These are spectra from the Sloan Digital Sky Survey (SDSS). The first spectrum is that of a star hotter than Sun. There are prominent, but not particularly strong, hydrogen lines. Note the sodium line, the G band, and the H and K calcium lines. The second spectrum is that of a star significantly cooler than Sun. The wide bands you see are molecular bands, probably TiO (titanium oxide) and similar metallic species. These molecular bands are the signature of cool, red stars. Note the very strong sodium line and the prominent lines of singly ionized calcium in the infrared.
TiO is a molecule, not an atom. Molecules have different spectra than atoms have. Molecules can vibrate and rotate, both of which create spectral lines. However, these vibrational and rotational spectral features are going while the atoms in the molecules have their own characteristic spectral lines. All this going on together causes the various spectral features to blend into bands rather than in tight, discrete lines.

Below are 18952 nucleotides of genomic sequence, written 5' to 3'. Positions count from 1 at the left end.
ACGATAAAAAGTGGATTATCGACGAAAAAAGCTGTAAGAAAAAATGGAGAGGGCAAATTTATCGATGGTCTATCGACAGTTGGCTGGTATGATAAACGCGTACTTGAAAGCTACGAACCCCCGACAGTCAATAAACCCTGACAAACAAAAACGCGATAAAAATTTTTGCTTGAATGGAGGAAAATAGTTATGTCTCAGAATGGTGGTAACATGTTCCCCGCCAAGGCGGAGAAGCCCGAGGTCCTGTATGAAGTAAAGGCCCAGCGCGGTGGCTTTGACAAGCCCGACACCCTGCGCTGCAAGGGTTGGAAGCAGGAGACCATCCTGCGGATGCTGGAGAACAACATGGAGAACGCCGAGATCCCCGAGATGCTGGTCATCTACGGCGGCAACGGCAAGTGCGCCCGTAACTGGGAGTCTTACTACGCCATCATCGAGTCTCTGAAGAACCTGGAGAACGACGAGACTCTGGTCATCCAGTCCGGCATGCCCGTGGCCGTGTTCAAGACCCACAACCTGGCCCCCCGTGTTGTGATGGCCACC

If you go to skyserver.sdss.org you'll find many classroom activities, also suitable for personal use, on how to interpret these spectra, how we classify them, and how to analyze them and use them for real research.